Welcome!

Hello and Welcome to my blog. I am glad that you are here.

I am a mom who has experienced Postpartum Depression/Postpartum Mood Disorder (PMD). I am now a Postpartum Depression Awareness & Support Activist.

I entitled my blog "It Takes A Village" in reference to the African proverb that is so commonly known. I feel very strongly that we as a society have set very high standards and expectations of new mothers to take care of their children on their own, without support or help after the first week or so.

I think we have it backwards: New Mom's need respite and support whether they are well or not. We need support and encouragement, and someone to relieve us so that we can get some sleep and time to rejuvienate.


My aim with this blog is to bring awareness to the world, and support to other Moms (and possibly Dads) that are going through this experience. I am passionate about reducing stigma as it creates the barrier that keeps women silent and suffering. I want Moms to feel safe enough to share their story and get the support and help they need to get better.


I encourage you, if you believe you may be experiencing more than the "baby blues" to seek out help. You will not be judged or criticized. The goal of all list here on this blog are to support you and help you heal so that you may live the life you dreamed of with your child.


This blog is a work in progress, please check in often to see more updates and new information!


Monday, November 29, 2010

"You're not OK- I am not OK - and that is OK!!!"

A very wise man said this to me as we discussed the idea of me lowering my expectations of myself. It is a great perspective to have. It is OK not to be OK 100% of the time. We are human and have a right to our human flaws without recrimination.

What is perfect? I see only perfection in nature.

Mankind is not perfect, no matter how we try to be.

Tuesday, November 9, 2010



The birth of a new baby is a much-anticipated event but this life-changing experience can often lead to postpartum depression or a postpartum mood disorder in many women.  Newsweek April 2007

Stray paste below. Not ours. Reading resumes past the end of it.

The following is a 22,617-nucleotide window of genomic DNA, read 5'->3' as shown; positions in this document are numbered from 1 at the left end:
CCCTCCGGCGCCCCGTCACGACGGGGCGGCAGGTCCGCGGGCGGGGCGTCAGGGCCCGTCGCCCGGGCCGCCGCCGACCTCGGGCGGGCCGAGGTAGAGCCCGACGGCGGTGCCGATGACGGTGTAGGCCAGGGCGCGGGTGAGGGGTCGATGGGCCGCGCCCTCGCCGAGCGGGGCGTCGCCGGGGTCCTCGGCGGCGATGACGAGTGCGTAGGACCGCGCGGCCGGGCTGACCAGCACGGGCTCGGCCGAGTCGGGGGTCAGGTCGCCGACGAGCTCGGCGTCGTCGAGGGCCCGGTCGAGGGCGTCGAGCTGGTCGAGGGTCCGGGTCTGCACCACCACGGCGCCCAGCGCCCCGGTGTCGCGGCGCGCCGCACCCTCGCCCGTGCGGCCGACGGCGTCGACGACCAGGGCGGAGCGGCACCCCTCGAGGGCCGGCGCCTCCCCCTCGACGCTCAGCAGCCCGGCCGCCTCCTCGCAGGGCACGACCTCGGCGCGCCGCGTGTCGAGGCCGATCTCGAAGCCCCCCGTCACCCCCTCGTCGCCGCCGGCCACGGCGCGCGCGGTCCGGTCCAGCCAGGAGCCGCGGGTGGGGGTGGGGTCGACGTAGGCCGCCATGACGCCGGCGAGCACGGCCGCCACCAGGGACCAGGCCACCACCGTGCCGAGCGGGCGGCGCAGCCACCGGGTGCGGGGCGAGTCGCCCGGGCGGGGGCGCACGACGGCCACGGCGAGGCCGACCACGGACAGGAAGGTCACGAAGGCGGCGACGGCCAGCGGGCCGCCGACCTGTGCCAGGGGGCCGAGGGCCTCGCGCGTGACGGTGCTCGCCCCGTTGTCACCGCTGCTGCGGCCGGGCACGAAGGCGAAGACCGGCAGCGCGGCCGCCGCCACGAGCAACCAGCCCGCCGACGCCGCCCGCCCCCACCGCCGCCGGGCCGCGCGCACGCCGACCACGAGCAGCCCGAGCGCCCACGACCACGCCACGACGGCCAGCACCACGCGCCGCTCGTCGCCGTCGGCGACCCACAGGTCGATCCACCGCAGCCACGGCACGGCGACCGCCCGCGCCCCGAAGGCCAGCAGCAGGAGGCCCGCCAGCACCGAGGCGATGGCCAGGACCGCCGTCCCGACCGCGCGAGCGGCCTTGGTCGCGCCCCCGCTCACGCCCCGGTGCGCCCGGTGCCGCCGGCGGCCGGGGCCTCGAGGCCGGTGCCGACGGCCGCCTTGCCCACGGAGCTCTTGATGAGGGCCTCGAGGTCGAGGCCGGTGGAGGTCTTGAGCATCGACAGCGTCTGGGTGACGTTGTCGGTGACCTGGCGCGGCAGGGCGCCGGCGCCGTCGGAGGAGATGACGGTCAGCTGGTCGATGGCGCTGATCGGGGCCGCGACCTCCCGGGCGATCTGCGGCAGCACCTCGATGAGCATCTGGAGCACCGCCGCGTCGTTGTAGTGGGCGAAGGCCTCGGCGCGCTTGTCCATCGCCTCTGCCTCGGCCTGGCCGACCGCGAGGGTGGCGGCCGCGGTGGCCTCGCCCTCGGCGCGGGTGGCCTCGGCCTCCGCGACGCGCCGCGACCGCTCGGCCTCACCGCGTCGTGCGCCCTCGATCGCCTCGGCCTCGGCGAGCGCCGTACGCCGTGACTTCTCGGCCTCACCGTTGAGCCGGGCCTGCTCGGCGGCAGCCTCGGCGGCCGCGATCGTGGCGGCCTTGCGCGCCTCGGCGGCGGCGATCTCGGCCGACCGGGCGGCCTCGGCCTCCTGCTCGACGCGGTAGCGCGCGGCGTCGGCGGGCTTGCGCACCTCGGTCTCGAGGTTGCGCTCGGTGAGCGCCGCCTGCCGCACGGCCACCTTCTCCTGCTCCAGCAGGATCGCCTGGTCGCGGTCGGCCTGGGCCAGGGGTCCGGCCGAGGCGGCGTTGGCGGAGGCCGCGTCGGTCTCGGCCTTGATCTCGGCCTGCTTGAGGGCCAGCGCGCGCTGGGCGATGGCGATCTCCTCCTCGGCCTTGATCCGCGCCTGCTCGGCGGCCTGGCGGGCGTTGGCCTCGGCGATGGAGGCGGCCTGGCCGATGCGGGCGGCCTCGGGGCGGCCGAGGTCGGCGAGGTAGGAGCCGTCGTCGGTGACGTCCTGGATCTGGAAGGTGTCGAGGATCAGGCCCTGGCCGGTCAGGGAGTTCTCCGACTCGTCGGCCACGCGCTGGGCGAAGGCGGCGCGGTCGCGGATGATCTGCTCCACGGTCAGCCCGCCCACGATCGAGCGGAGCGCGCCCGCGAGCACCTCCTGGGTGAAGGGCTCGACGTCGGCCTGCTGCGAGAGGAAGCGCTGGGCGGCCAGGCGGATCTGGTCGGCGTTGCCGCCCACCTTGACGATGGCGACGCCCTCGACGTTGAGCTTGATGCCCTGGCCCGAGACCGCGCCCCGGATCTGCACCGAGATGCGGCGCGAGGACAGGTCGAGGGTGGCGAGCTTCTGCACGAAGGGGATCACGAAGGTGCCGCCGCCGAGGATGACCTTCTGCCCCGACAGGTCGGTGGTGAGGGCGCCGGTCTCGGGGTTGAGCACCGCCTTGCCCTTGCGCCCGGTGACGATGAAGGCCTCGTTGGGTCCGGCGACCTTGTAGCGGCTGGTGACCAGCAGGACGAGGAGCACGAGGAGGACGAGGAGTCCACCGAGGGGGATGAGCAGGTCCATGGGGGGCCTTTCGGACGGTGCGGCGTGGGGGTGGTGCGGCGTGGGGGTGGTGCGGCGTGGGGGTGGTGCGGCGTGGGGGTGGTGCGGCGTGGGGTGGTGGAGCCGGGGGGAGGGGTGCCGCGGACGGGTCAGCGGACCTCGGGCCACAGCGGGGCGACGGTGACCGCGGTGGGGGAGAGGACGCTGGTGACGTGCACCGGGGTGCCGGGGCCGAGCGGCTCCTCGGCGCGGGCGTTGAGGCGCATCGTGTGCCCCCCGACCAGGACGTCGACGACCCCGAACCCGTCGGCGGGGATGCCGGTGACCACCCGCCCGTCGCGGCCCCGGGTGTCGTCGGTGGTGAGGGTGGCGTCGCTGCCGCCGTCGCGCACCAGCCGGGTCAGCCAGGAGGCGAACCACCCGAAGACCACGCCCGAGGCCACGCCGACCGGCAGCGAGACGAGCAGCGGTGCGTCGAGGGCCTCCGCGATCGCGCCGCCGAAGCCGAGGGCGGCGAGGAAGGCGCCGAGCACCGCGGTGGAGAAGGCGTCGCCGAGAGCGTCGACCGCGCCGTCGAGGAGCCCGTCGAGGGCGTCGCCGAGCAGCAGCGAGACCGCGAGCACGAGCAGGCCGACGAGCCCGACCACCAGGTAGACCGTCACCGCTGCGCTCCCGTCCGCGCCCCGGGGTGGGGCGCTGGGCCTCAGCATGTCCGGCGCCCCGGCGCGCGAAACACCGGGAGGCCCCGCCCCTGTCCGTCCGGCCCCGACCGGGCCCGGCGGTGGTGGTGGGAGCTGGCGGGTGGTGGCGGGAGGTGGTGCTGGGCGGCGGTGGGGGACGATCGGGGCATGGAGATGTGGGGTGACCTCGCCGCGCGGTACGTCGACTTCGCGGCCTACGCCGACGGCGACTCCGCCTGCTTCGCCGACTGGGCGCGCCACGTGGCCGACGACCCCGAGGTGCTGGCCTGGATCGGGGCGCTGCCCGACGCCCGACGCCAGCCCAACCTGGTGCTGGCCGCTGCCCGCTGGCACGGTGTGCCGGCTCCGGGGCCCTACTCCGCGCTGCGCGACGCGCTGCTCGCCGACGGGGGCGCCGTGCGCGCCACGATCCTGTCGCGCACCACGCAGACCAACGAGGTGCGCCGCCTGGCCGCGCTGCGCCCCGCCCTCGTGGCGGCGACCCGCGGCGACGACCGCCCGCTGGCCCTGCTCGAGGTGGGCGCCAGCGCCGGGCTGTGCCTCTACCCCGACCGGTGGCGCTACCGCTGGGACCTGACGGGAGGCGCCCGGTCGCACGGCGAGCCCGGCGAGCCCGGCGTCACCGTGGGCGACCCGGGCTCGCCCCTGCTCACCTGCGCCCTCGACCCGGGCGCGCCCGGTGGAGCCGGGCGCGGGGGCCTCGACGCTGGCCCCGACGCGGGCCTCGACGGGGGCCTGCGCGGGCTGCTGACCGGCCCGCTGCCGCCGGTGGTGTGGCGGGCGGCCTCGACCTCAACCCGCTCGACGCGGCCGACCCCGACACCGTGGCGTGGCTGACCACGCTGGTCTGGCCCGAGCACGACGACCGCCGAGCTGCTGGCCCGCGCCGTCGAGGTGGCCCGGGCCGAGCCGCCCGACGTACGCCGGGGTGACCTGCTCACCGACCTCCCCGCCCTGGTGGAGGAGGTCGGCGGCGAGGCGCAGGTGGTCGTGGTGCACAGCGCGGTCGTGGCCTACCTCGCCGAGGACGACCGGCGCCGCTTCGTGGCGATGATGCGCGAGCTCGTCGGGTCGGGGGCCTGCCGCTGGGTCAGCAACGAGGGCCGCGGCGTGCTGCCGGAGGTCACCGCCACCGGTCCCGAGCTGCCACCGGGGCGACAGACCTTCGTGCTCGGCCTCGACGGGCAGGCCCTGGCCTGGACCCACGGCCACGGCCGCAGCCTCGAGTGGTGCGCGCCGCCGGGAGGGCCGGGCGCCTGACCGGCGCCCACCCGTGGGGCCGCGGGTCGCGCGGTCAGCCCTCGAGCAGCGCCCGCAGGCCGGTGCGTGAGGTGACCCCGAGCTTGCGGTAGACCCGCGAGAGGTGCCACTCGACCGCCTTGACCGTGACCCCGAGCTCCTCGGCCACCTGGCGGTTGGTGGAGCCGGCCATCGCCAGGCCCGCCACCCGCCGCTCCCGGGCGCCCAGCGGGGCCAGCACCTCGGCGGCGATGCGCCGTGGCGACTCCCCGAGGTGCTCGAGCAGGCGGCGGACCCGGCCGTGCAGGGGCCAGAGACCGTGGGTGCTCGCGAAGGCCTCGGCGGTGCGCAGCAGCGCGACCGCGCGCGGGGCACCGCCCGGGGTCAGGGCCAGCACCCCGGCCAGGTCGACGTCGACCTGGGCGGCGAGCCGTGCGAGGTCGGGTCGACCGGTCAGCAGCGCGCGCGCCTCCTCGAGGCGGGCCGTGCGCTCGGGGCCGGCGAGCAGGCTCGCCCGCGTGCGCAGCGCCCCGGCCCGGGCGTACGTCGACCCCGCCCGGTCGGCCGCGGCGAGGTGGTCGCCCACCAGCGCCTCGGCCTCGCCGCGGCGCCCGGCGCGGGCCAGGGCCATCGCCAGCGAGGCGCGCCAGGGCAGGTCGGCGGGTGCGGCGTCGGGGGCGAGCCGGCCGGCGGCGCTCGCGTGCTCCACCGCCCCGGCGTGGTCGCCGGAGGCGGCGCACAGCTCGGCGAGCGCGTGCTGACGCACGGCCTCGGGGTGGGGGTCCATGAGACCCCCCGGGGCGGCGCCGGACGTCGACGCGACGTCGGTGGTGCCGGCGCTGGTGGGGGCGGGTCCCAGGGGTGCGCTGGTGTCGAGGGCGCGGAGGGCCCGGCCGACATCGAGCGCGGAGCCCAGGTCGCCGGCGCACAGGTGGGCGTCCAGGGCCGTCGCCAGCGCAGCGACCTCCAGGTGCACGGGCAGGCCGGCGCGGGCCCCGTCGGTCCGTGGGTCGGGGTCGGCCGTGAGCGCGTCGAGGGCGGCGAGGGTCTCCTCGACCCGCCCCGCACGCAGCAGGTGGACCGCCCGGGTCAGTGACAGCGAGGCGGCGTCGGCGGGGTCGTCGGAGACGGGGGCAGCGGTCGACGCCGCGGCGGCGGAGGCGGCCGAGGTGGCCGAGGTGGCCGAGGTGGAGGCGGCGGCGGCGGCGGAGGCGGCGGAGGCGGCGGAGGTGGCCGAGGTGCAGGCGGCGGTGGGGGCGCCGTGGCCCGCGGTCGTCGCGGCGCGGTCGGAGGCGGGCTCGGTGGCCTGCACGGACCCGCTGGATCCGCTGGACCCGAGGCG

Wednesday, November 3, 2010

Omega 3's for Boosting Mood, helping Depression

Omega 3's for Boosting Mood

http://www.psychologytoday.com/articles/200301/omega-3s-boosting-mood

Excerpt:

"British scientists gave a group of patients with stubborn depression a daily dose of EPA. After three months, over two thirds of the group reported a 50% reduction in their symptoms—particularly feelings of sadness and pessimism, inability to work, sleeplessness and low libido. All of the patients had previously tried other medications, including Prozac, other SSRIs and tricyclic antidepressants, the researchers reported in the Archives of General Psychiatry."This is one of the largest potential associations of a nutrient with depression," says Joseph Hibbeln, M.D., a psychiatrist at the National Institutes of Health who has pioneered research into the diet-depression link. "The important issue in this study is that the omega-3 worked above and beyond the antidepressants."


Healthy brains and nerve cells depend on omega-3s because the nervous system is made mostly of fat. The signals that travel through our flesh—feelings, thoughts, commands to our bodies—skip along cells and their arms sheathed in fat.

But not just any fat. Omega-3 essential fatty acids are one of the basic building blocks of the brain. Brain cell membranes are about 20 percent fatty acids and they seem to be crucial for keeping brain signals moving smoothly. Doctors call this class of fat "essential" because, unlike many nutrients, our bodies cannot produce it. We can get it only from very specific parts of our diets.

Found in seafood, also in walnuts, leafy greens and flaxseed, omega-3s are polyunsaturated fats that also protect against cancer and promote cardiovascular health. They may explain why heart disease and depression often occur together.